Therapeutic Communication involves the giving and receiving of information, and thus includes three elements: the sender, the message, and the receiver. The sender prepares or creates a message when a need occurs and sends the message to a receiver or listener, who then decodes it. The receiver may then return a message or feedback to the initiator of the message.
The therapeutic relationship is not concerned with the skills of the mental health professional but rather the attitudes and the relationship between the mental health professional and the client. This relationship comes out of the creation of a safe environment, conducive to communication and trust.
Core Elements of a Therapeutic Relationship
■ Communication/rapport – It is important to establish a connection before a relationship can develop. Encouraging the client to speak, using open-ended questions, is helpful. Asking general (not personal) questions can relax the client in an initial session. It is important to project a caring, nonjudgmental attitude.
■ Trust – A core element of a therapeutic relationship is trust. Many clients have experienced disappointment and unstable, even abusive relationships. Trust develops over time and remains part of the process. Without trust, a therapeutic relationship is not possible. Other important elements are confidentiality, setting boundaries, consistency.
■ Dignity/Respect – Many clients have been abused and humiliated and have low self-esteem. If treated with dignity through the therapeutic relationship, clients can learn to regain their dignity.
■ Empathy – Empathy is not sympathy (caught up in client’s feelings) but is, rather, open to understanding the “client’s perceptions” and helps the client understand these better through therapeutic exploration.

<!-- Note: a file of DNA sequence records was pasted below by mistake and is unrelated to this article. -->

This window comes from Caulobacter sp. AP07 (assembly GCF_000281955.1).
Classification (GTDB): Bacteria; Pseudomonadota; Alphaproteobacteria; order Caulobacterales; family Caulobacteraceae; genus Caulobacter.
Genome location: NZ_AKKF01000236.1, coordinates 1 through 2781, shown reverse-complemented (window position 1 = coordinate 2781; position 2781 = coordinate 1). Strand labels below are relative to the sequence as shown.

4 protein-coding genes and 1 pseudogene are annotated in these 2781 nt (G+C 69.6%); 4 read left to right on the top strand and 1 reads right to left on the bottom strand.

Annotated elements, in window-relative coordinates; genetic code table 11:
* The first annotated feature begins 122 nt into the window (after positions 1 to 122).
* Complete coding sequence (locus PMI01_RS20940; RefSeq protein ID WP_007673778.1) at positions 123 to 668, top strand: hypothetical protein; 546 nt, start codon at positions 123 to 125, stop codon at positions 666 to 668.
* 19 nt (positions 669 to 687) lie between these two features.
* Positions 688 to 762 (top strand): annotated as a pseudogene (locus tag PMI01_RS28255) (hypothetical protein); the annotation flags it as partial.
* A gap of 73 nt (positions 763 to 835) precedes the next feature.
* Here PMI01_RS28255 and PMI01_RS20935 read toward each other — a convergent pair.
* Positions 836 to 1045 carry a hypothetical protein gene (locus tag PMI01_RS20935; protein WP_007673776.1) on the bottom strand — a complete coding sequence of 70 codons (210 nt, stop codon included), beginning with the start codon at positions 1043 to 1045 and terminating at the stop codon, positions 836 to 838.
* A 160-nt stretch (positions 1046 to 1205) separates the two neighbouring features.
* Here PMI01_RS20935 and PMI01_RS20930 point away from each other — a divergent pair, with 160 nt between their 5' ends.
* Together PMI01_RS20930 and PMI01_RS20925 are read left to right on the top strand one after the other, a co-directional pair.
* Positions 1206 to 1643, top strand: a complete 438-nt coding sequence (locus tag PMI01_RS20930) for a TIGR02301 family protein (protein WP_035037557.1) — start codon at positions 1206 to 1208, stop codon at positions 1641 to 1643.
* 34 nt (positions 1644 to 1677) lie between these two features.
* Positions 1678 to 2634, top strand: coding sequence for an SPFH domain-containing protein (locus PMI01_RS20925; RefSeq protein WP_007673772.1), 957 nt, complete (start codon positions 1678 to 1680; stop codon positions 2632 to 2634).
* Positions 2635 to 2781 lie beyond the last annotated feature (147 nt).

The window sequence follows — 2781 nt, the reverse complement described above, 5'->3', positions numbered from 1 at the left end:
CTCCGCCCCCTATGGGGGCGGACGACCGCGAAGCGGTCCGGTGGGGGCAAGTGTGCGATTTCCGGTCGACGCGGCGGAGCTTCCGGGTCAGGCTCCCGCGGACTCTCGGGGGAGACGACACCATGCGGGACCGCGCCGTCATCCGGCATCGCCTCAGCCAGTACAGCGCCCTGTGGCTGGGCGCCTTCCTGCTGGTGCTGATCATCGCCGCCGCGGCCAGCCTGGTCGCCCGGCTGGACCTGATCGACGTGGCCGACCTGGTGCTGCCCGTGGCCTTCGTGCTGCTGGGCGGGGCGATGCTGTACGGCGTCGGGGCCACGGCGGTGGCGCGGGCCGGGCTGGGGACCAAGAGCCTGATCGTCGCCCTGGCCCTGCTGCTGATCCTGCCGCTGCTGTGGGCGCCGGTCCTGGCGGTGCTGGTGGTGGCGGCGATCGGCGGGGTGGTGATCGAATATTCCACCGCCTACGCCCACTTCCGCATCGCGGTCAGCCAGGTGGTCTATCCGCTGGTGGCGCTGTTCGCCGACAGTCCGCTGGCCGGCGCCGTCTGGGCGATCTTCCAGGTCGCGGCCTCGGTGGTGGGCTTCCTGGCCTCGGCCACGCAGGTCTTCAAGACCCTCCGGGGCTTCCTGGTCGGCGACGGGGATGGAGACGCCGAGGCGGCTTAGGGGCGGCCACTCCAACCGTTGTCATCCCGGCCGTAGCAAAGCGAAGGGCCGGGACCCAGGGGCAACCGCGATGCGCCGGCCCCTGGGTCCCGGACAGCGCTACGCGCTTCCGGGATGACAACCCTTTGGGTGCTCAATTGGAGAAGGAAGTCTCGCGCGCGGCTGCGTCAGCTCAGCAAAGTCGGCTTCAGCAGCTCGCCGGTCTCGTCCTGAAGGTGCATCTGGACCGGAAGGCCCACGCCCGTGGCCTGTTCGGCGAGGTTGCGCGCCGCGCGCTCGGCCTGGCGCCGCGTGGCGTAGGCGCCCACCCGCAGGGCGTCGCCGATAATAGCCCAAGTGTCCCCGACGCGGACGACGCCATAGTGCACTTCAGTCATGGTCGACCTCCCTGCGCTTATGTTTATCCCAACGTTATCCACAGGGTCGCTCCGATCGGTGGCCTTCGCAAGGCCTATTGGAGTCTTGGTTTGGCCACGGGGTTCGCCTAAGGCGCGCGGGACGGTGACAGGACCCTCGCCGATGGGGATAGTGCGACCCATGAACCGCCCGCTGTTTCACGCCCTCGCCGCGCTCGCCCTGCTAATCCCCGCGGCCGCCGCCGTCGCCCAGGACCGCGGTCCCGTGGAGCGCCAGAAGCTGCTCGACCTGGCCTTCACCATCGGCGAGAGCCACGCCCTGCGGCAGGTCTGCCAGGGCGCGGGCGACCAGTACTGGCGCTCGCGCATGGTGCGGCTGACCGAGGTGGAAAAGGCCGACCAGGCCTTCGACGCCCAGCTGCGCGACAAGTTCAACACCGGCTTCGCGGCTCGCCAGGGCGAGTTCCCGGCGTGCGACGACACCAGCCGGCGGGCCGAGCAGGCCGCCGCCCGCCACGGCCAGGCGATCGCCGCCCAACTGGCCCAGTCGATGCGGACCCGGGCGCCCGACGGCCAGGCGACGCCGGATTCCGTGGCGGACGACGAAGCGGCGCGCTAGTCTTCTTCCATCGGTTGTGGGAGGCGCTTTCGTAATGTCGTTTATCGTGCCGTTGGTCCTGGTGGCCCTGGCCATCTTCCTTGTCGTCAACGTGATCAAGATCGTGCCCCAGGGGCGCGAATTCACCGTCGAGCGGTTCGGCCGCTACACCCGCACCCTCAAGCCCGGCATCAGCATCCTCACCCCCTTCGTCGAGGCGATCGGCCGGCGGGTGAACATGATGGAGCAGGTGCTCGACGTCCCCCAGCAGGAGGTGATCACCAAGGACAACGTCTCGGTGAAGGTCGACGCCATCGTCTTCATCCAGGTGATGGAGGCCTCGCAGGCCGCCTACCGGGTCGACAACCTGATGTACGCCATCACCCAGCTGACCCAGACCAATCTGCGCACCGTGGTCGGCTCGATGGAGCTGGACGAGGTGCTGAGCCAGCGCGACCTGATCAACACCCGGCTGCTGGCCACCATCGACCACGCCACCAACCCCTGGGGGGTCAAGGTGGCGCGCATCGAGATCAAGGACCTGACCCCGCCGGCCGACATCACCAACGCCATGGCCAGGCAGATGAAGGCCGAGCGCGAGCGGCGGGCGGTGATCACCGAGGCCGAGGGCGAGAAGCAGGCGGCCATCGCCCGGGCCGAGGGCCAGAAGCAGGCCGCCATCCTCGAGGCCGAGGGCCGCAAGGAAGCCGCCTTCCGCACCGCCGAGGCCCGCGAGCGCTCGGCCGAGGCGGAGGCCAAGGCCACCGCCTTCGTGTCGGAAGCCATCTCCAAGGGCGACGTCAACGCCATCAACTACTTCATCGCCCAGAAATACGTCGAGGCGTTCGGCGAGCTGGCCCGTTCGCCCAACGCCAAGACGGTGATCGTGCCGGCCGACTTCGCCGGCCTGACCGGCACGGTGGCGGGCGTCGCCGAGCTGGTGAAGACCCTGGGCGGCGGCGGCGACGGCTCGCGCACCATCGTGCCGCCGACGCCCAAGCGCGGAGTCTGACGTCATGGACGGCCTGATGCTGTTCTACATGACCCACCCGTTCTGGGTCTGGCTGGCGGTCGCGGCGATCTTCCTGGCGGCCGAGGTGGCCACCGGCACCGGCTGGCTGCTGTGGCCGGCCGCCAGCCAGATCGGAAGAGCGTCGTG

■ Genuineness – In some way genuineness relates to trust because it says to the client: I am honest and I am a real person. Again, it will allow the client to get in touch with her/his “real” feelings and to learn from and grow from the
Therapeutic Communication Techniques
1. Reflecting - Reflects back to clients their emotions, using their own words. Example: C: John never helps with the housework. MHP: You’re angry that John doesn’t help.
2. Silence - Allows client to explore all thoughts/feelings; prevents cutting conversation at a critical point or missing something important. Example: Professional nods with some vocal cues from time to time so client knows MHP is listening, but does not interject.
3. Paraphrasing - Restating using different words to assure you have understood the client; helps clarify. Example: C: My grandkids are coming over today and I don’t feel well. MHP: Your grandkids are coming over, but you wish they weren’t, because you are not well. Is that what you are saying?
4. Making observations - Helps client recognize feelings he/she may not be aware of and connect with behaviors. Example: MHP: Every time we talk about your father you become very sad.
5. Open-ended/broad questions - Encourages client to take responsibility for direction of session; avoids yes/no responses. Example: MHP: What would you like to deal with in this session?
6. Encouragement - Encourages client to continue. Example: MHP: Tell me more… uh huh…and then?
7. Reframing - Presenting same information from another perspective (more positive). Example: C: I lost my keys, couldn’t find the report, and barely made it in time to turn my report in. MHP: In spite of all that, you did turn your report in.
8. Challenging idea/belief system - Break through denial or fixed belief. Always done with a question.. Example: MHP: Who told you that you were incompetent? Where did you get the idea that you can’t say no?
9. Recognizing change/recognition - Reinforces interest in client and positive reinforcement (this is not a compliment). Example: MHP: I noticed that you were able to start our session today rather than just sit there.
10. Clarification - Assures that MHP did not misunderstand; encourages further exploration. Example: MHP: This is what I thought you said…; is that correct?